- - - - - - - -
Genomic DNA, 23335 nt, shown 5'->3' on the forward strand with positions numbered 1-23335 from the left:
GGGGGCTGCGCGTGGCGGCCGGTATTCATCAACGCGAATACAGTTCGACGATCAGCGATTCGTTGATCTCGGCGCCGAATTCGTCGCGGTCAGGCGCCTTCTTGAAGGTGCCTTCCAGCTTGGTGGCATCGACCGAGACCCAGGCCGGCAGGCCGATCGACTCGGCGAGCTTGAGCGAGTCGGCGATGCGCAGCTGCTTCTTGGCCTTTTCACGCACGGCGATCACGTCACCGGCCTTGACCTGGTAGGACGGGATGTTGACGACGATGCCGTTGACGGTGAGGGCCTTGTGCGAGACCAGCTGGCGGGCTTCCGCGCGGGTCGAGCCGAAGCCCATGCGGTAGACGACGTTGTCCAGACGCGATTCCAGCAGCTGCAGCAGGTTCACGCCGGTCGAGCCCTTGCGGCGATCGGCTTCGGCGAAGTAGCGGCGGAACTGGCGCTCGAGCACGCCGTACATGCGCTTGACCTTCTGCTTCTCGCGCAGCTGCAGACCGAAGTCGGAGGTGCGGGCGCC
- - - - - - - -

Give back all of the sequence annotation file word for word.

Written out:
Genomic DNA, 23335 nt, shown 5'->3' on the forward strand with positions numbered 1-23335 from the left:
GGGGGCTGCGCGTGGCGGCCGGTATTCATCAACGCGAATACAGTTCGACGATCAGCGATTCGTTGATCTCGGCGCCGAATTCGTCGCGGTCAGGCGCCTTCTTGAAGGTGCCTTCCAGCTTGGTGGCATCGACCGAGACCCAGGCCGGCAGGCCGATCGACTCGGCGAGCTTGAGCGAGTCGGCGATGCGCAGCTGCTTCTTGGCCTTTTCACGCACGGCGATCACGTCACCGGCCTTGACCTGGTAGGACGGGATGTTGACGACGATGCCGTTGACGGTGAGGGCCTTGTGCGAGACCAGCTGGCGGGCTTCCGCGCGGGTCGAGCCGAAGCCCATGCGGTAGACGACGTTGTCCAGACGCGATTCCAGCAGCTGCAGCAGGTTCACGCCGGTCGAGCCCTTGCGGCGATCGGCTTCGGCGAAGTAGCGGCGGAACTGGCGCTCGAGCACGCCGTACATGCGCTTGACCTTCTGCTTCTCGCGCAGCTGCAGACCGAAGTCGGAGGTGCGGGCGCC